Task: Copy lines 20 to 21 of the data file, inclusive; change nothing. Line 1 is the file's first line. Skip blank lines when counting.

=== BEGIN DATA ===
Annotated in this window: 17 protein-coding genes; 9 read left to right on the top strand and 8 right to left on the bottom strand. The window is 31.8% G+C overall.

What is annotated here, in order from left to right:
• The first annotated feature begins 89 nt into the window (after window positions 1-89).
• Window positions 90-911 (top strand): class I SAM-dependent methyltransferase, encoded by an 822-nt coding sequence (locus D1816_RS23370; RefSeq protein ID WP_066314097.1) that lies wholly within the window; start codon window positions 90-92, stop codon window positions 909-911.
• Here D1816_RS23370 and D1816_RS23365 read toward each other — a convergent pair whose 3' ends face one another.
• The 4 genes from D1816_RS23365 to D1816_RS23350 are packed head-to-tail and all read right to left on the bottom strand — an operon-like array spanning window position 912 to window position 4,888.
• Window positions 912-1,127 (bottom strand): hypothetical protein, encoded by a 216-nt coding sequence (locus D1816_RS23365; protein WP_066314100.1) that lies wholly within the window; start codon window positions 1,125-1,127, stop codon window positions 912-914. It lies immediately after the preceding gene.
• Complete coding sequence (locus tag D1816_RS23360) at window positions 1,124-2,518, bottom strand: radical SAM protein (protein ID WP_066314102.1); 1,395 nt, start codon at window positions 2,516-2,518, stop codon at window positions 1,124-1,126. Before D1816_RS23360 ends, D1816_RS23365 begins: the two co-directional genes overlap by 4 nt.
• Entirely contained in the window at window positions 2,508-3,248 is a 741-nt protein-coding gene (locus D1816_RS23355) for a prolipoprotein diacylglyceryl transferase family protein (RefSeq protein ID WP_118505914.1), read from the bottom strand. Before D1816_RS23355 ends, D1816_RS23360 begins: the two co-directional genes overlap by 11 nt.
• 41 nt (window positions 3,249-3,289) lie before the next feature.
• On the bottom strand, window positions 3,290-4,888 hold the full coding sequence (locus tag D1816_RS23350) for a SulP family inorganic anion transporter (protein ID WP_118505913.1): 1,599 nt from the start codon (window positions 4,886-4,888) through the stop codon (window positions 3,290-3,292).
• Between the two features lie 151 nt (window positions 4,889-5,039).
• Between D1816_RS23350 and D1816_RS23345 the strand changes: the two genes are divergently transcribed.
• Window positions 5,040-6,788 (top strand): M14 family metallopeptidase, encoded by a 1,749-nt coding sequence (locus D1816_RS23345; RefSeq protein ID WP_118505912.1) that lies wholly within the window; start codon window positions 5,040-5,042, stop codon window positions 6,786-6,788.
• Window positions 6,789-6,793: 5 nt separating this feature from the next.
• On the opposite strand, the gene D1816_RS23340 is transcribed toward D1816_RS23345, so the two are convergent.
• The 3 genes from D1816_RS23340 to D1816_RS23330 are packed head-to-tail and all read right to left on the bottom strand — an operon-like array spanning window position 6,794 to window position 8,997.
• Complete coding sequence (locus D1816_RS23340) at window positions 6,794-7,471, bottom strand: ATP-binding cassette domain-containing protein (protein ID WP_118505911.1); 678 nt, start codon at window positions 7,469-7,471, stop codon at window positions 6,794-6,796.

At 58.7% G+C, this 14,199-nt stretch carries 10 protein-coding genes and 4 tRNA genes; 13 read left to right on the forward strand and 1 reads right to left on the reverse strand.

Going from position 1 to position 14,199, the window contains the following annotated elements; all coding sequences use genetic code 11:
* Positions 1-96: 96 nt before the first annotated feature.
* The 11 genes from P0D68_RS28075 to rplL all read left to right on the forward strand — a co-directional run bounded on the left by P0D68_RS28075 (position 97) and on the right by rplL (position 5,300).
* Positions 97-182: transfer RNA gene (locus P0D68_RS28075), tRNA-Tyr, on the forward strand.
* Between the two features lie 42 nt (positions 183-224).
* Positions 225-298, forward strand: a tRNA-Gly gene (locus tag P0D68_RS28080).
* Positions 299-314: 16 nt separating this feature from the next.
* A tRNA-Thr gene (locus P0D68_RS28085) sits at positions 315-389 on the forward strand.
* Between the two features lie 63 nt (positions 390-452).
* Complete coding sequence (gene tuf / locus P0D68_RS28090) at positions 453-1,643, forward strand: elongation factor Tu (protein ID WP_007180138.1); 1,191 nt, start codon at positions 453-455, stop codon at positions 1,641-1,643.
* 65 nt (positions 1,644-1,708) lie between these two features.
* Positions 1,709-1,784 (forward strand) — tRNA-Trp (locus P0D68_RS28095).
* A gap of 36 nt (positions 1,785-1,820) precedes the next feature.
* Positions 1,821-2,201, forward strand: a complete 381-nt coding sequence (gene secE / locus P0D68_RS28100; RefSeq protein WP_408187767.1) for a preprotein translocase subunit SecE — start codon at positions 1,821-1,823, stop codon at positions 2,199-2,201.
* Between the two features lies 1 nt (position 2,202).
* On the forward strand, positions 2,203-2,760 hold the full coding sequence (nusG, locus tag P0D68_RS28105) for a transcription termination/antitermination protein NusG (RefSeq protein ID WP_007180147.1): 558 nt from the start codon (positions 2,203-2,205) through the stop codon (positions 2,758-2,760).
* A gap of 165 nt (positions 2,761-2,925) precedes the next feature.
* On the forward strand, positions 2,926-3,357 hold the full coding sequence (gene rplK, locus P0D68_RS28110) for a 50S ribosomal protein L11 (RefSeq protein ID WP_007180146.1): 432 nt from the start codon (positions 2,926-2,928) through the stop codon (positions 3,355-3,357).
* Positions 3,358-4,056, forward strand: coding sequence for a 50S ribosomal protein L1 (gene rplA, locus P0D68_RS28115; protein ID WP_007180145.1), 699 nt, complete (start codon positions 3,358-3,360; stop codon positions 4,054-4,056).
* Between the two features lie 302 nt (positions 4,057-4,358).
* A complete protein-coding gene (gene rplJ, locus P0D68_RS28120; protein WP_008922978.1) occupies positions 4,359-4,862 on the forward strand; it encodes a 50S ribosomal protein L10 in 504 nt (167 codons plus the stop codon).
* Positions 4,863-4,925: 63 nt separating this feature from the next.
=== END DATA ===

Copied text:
Going from position 1 to position 14,199, the window contains the following annotated elements; all coding sequences use genetic code 11:
* Positions 1-96: 96 nt before the first annotated feature.